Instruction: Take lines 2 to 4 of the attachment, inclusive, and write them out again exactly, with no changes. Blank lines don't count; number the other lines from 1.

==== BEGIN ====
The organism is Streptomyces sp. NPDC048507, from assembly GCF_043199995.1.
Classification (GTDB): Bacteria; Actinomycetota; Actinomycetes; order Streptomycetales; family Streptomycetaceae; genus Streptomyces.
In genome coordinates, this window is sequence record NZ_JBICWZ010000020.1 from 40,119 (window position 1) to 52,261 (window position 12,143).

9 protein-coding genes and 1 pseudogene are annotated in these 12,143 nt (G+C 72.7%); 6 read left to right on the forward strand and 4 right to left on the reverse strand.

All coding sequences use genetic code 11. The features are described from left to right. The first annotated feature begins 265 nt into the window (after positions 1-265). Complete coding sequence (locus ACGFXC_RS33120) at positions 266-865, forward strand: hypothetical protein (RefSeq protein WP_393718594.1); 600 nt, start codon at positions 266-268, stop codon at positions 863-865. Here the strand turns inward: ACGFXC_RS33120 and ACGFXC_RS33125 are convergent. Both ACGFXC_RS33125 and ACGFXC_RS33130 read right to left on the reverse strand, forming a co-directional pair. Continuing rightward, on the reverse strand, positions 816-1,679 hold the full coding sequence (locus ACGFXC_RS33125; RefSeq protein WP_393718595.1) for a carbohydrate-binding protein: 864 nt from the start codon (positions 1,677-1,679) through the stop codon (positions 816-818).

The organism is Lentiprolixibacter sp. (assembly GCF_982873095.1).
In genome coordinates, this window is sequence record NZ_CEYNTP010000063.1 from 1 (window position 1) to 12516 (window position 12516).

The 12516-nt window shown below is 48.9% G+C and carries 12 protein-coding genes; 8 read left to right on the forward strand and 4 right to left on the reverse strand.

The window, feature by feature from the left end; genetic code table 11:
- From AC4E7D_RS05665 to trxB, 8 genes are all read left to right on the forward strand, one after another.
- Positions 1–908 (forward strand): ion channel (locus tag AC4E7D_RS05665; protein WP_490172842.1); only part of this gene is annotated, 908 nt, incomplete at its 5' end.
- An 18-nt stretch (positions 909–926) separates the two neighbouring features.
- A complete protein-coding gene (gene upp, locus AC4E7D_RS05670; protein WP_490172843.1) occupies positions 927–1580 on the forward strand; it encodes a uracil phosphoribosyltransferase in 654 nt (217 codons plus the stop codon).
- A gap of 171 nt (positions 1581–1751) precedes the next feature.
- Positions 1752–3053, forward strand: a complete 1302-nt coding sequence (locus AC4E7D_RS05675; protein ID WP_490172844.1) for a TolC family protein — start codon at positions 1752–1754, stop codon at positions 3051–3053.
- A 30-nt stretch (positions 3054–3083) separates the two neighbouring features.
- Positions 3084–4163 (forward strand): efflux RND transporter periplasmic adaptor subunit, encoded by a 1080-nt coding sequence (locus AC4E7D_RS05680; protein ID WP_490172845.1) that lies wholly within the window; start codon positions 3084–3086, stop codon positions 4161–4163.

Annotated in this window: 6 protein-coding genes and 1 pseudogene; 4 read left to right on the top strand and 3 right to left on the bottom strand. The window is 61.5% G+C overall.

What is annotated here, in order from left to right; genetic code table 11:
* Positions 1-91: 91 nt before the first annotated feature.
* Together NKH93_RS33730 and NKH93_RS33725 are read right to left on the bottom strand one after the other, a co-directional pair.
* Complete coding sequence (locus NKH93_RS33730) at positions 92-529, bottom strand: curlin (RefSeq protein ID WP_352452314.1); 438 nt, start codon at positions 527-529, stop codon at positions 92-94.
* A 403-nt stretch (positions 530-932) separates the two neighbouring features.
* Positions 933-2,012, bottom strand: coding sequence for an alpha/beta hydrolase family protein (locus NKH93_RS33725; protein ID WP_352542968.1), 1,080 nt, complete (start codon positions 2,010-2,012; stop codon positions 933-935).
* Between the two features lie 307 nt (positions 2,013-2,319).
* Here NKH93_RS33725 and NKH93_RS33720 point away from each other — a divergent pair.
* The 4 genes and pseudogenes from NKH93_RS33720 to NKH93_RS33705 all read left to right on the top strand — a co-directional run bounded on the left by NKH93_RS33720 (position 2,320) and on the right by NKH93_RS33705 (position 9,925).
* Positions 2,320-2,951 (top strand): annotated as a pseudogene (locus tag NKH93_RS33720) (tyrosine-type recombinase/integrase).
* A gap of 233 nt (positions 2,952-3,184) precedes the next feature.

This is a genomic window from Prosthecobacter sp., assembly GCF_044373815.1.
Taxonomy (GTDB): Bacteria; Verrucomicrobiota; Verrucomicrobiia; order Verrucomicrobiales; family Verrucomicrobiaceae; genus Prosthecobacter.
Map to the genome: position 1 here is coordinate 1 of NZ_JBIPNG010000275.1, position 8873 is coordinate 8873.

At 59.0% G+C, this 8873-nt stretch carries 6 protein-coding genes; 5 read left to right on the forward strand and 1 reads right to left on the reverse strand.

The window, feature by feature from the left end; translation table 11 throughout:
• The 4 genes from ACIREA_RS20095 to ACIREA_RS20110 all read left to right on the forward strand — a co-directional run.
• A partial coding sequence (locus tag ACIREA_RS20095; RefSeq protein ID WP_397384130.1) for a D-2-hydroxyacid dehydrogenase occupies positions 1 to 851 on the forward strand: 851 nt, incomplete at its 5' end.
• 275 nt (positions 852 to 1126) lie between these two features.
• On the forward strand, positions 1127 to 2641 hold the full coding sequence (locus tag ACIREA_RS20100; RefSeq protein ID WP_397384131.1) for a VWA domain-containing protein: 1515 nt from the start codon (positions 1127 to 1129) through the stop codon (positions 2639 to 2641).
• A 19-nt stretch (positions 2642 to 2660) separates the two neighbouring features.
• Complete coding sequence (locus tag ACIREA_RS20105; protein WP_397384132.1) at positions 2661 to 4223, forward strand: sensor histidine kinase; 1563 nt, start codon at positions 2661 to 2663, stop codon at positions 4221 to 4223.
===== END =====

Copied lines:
Classification (GTDB): Bacteria; Actinomycetota; Actinomycetes; order Streptomycetales; family Streptomycetaceae; genus Streptomyces.
In genome coordinates, this window is sequence record NZ_JBICWZ010000020.1 from 40,119 (window position 1) to 52,261 (window position 12,143).

9 protein-coding genes and 1 pseudogene are annotated in these 12,143 nt (G+C 72.7%); 6 read left to right on the forward strand and 4 right to left on the reverse strand.